1. your ignorant to the whole debate. this stifles the competition in developed countries like the united states, that depend on competition. In emerging countries, this is an excellent idea. If you have a competing service (i.e. yahoo mail to gmail) its going to be devastating if it comes to countries with developed free market economies.if your the weather channel, say goodbye to mobile profits because google now’s weather doesn’t use your data plan. Spotify or pandora? nope, play music is not using your data so use that instead!

      net neutrality is going to define the future of this country more then any other topic on the political plate outside of maybe health care and education.

      by the way, you pay for youtube. you just don’t realize it. a) you pay in time you spend watching ads. b) you pay for it indirectly by purchasing axe body spray because you saw an ad on youtube for it. double pits to chesty!

      1. I think the majority of people on Earth who see Youtube ads don’t want to buy the things they see in the ads. Plus adblockers are all over the place (including for Youtube).

        The only thing people are paying for these days is the insanity that is the direct result of American politics/psychotics and foreign policy.

        1. thats the point, you don’t think the ad for gillette razors makes you want to buy one, but when walking down the razor isle thats what most men grab for, because it has the most ads… advertising dollars are what make google a billion dollar company. So what are you trying to say here that ads are not effective? because that is insane….

          1. No, I’m trying to say that cacti is a funny word.

            What I believe is that those ads are annoying and that many people block them as a result. Website ads get blocked by people too. Ads can’t be very effective if you see them half as often as you used to before adblockers.

  7. Ironically, there are 14 billion PPL who are forbidden to use any kind of Google service there.

    1. What?

      1. That’s true, mate. Google has been blocked in China for nearly a year.

        1. You could have mentioned the Great Firewall or China to avoid confusion (and exaggerated less). Also, I’m not Australian so I’m not your mate.

          1. Seriously? That was just another kind of expression. And the word mate, I treated it as bro or dude. Does your nationality matter so much? Can’t it be used as a description for all human beings?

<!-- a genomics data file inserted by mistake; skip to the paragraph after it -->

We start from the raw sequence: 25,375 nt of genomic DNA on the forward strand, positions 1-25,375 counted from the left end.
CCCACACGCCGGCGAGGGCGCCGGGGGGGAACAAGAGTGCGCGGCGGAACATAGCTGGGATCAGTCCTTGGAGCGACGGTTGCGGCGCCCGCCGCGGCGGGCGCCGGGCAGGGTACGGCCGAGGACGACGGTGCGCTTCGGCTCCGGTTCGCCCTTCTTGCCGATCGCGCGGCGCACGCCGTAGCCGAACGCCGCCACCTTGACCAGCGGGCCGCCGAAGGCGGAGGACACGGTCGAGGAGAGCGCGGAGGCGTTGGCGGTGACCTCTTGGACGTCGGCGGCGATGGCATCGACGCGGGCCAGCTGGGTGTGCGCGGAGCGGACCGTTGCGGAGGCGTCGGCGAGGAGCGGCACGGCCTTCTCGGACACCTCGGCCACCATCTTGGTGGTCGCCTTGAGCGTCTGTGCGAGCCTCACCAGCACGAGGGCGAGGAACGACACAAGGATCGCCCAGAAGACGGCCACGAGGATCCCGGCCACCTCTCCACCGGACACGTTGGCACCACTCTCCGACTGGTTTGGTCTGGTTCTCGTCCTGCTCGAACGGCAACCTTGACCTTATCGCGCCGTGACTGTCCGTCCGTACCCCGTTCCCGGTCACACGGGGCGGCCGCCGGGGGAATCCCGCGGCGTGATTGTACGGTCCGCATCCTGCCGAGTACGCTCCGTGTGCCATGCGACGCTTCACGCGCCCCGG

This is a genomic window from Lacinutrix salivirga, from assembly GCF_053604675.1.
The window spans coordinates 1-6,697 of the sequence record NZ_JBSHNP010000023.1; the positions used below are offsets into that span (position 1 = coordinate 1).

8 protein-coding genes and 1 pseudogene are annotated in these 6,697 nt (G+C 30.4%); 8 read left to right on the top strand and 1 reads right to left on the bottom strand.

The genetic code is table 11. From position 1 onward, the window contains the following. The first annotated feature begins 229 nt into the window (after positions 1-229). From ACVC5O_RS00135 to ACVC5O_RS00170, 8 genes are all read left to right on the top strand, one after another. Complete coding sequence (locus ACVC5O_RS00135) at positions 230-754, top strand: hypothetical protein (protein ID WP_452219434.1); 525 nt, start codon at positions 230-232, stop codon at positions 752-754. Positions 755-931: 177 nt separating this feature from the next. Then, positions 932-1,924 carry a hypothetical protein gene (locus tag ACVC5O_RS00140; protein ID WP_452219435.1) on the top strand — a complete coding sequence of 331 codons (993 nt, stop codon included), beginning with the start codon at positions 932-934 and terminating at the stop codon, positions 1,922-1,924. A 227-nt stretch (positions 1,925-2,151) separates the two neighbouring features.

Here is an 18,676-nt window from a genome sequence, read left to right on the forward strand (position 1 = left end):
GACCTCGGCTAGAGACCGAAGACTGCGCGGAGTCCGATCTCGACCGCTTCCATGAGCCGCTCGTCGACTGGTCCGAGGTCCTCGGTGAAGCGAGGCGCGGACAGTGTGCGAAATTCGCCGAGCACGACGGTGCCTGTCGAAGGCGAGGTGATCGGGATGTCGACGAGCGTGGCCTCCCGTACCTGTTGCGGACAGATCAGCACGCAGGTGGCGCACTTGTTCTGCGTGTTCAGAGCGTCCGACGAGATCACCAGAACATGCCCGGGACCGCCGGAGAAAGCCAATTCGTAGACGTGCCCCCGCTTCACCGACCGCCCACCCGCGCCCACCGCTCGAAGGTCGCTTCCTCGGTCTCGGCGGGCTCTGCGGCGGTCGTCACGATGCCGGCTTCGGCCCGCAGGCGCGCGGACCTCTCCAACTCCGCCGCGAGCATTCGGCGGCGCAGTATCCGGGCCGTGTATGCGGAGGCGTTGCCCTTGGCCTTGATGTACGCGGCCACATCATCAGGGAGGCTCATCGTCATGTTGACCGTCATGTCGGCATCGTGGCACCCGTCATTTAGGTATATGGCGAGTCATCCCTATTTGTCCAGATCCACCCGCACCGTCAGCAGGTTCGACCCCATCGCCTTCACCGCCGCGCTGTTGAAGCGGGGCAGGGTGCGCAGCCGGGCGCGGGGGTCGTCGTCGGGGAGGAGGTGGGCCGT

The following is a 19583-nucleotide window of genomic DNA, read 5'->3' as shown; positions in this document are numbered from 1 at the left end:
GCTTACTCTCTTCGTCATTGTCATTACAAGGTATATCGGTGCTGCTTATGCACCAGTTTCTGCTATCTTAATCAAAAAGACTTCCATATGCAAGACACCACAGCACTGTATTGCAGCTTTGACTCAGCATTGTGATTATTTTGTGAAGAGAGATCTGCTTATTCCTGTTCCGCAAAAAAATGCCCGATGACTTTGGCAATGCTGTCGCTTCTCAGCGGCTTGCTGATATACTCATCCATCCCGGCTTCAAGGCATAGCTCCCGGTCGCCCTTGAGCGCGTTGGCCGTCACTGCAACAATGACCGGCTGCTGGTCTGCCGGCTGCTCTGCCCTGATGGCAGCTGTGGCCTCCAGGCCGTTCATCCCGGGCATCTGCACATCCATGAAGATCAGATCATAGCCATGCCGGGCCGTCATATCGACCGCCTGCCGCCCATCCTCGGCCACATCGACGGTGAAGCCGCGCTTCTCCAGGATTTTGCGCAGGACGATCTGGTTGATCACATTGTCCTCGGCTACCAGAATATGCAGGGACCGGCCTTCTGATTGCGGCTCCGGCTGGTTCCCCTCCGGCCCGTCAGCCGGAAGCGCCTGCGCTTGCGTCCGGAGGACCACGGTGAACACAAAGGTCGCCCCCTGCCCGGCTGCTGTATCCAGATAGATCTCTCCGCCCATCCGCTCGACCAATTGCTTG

2. Mate = mostly Australian/English people use this

            Bro = people just joking around or (way worse) bro-fags who start fights in bars and use the word at least once every 20 seconds (aka Scumbag Steve’s terrible cousins)

            Dude = people joking around/surfers/Australians

            And finally (just so you know I’m not really being completely serious):

            Buddy/guy/friend = Canadians

  8. For those unaware, Facebook’s done something similar under their “” branding, and they’re receiving hate from a minor (but loud) group of people. Why? Because even though they position it as a public service, they’ve ridiculously picky about who gets into this free tier. For example, Bing is free, Google isn’t. And let’s not expect Google to play a fair game either.

    At the end of the day, the principles of Net Neutrality (that both Google and Facebook love to talk about in the US) are very clear: every bit is to be treated equally. Android One devices already come with “free data packs” for certain amount of time on a few carriers, and that’s how things should be.

    1. Who uses Bing? Yet another example of a complete disconnection between the decision-makers at Facebook and the people who use their services. This comes on top of their separate Messenger and Facebook apps against many people’s wishes and criticism.

  9. Let’s say that I am a developer, I have an app that makes buttloads of money from people using my app. Would net neutrality prevent me from being able to build my own data service (public wifi) that lets people use my app for free?